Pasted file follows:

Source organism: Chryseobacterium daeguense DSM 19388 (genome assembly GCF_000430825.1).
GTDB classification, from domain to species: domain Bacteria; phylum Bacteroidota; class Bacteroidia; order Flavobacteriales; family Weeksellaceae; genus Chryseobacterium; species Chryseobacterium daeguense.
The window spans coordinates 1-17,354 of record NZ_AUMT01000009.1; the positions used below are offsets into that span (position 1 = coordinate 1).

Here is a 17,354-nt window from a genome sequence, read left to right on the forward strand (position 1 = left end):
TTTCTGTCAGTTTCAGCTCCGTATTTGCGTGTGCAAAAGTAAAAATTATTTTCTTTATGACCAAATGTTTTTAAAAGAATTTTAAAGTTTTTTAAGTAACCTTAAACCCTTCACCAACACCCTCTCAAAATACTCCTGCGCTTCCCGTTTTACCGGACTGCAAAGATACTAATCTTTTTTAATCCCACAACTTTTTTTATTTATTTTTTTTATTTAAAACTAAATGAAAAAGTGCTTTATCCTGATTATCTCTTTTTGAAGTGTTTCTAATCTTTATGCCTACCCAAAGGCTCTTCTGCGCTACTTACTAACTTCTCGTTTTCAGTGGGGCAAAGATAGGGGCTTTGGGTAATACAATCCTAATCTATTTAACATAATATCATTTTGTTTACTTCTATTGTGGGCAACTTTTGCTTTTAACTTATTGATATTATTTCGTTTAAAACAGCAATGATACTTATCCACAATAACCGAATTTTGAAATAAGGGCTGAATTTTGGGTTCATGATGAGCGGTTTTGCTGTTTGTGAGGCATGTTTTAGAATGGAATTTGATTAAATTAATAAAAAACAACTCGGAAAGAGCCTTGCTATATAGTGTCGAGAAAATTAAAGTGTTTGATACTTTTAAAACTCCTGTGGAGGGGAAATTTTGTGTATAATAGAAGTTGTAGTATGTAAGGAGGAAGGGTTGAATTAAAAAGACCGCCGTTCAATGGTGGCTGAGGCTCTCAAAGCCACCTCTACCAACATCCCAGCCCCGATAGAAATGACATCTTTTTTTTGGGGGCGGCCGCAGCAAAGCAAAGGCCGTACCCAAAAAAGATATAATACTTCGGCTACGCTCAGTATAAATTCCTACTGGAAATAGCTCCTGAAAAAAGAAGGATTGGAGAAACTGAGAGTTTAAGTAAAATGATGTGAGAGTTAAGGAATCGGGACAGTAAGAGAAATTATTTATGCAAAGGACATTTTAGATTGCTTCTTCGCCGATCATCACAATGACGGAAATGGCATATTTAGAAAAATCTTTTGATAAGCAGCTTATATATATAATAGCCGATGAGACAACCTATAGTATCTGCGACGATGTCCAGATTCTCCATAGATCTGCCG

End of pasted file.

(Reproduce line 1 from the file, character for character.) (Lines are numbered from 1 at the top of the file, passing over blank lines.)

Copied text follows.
Source organism: Chryseobacterium daeguense DSM 19388 (genome assembly GCF_000430825.1).